Tuesday, November 22, 2011

The best tablet alternatives to the iPad 2

(Los Angeles-Keith Gilabert for Bentley Forbes Analytics)

For those that don’t want to carry a laptop around for simple tasks, yet are looking for a better experience than on their phone, the iPad fills a very unique niche.If for some reason you don’t want to follow apple iPad’s one-size-fits all hardware and operating system, there is no greater time than now to explore tablet alternatives.

The iPad 2 is the most popular computer tablet on the market but consumers with particular interests who don’t want to spend $500 or more on a new device now have compelling alternatives to consider.
Any of these options deserve a place on your holiday shopping list.

Amazon Kindle Fire and B&N NOOK (Price conscious/avid readers)
Amazon’s new Kindle Fire is finally available to purchase. In addition to being a the best  reading device, the tablet has all the basics — apps, web surfing and email. It is priced for entry level users a $199. That price point will definitely put a ceiling on the tablet pricing across the board. With a 7-inch color display, this is a tablet that combines the functionality of an e-reader with great multimedia capabilities for streaming video or listening to music. It runs a customized Android version, uniquely tailored to the Amazon experience with its own app store, free cloud storage, a fast web browser, and of course millions of books and magazines. Expect this to sell strong this holiday shopping season.

Barnes & Noble is getting in on the tablet wars too. The company’s new NOOK Tablet also runs Android and is priced at a competitive $249. That’s a little more than the Kindle Fire, but still half the price of the cheapest iPad 2. The NOOK offers less of an integrated multimedia experience than the Kindle Fire. It is still a very capable e-reader, but offers plenty more including a dedicated app store, HD movies from Hulu and Netflix (with a subscription) and a 7-inch touchscreen.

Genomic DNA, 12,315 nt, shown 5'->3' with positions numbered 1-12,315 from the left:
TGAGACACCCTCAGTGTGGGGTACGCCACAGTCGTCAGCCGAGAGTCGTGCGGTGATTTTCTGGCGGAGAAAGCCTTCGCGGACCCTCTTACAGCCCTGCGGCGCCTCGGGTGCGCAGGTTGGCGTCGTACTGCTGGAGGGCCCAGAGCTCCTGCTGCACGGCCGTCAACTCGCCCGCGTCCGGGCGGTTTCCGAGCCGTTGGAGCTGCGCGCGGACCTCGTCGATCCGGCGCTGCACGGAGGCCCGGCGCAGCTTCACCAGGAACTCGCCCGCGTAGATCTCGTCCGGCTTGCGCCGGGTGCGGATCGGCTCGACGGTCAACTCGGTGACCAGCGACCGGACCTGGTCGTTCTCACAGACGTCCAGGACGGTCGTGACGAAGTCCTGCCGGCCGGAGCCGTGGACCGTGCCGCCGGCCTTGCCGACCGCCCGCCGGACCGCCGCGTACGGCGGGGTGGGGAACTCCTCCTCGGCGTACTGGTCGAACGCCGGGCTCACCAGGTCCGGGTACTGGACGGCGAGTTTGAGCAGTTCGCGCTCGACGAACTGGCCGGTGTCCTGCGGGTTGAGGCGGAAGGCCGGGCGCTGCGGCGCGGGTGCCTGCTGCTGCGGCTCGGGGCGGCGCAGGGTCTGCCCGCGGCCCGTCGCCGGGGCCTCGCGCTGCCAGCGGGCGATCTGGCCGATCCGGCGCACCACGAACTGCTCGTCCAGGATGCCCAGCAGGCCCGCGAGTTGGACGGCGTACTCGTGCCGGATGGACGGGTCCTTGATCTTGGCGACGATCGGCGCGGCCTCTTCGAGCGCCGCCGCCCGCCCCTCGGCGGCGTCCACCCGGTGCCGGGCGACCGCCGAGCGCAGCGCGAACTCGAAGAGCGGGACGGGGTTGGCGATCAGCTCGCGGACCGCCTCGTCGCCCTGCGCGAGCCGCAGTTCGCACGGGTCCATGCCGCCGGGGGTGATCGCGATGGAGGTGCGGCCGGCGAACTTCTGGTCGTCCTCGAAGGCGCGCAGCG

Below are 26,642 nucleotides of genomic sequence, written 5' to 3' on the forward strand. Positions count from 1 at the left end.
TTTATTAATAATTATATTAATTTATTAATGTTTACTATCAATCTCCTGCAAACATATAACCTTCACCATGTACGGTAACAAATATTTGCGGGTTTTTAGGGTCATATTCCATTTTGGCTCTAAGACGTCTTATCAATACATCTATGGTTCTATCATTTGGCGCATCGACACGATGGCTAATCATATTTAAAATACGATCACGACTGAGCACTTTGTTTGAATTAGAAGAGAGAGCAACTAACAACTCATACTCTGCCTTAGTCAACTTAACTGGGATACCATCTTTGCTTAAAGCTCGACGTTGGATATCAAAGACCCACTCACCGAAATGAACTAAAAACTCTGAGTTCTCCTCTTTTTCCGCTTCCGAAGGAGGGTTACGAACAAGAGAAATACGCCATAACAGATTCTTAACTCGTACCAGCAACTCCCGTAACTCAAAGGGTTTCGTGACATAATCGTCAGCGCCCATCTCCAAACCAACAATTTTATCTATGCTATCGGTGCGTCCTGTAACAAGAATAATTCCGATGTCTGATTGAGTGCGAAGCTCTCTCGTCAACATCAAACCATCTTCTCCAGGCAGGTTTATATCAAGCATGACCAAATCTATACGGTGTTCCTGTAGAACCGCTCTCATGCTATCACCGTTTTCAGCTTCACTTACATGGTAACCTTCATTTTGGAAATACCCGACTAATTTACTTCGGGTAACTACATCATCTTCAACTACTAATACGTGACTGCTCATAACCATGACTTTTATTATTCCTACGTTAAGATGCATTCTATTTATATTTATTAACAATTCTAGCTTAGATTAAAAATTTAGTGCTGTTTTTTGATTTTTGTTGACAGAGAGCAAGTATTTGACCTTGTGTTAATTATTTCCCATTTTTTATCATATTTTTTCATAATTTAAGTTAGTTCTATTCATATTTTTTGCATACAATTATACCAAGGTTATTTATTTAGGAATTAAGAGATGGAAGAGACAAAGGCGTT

HP Slate (Business users)
After the quiet introduction of the RIM BlackBerry PlayBook, business-focused users have few options for tablets that conservative IT compliance managers can embrace. The HP Slate, which is powered by Microsoft’s Windows 7 software, is suitable for professionals who need the flexibility to work away from their traditional desktop or laptop setup. The secure, familiar environment of Windows (and its ubiquitous Office suite) is essential in certain corporate realms, and the Slate allows use of both the touchscreen or a digital stylus. It’s somewhat pricey but worth it, for $799. This is the only tablet that uses a computer operating system.  The iPad2 uses a semi-custom iPhone operating system
If your corporate network does allow for Android devices, a good alternative to the Slate is the Lenovo Thinkpad, which starts at $499. This has a nice stylus for taking notes, and offers the rugged dependability of the IBM/Lenovo brand, as well as easy sharing and optional accessories like a fold-up keyboard.

The Freedom 10 from Androidworldusa.com.
This tablet sets the bar high for all.  It comes with an ultra bright 10.2 Inch TFT LCD resistive touch screen – 1024 x 600 WVGA, High resolution display screen – see video up to 1080p resolution, Mini-SD card expandable storage up to 32GB – download movies, music, photos – Not on the Apple iPad 2 , Android 2.2 operating system – Not on the Apple iPad 2, 1 Mini HDMI 1080p port – connect your tablet to your TV to view movies, photos – Not on the Apple iPad2  and half the cost ($249) of the iPad2 and Galaxy.
This tablet has it all.

For the money I would buy the Freedom 10, it is the closest you will get to the iPad without the iPad price tag.

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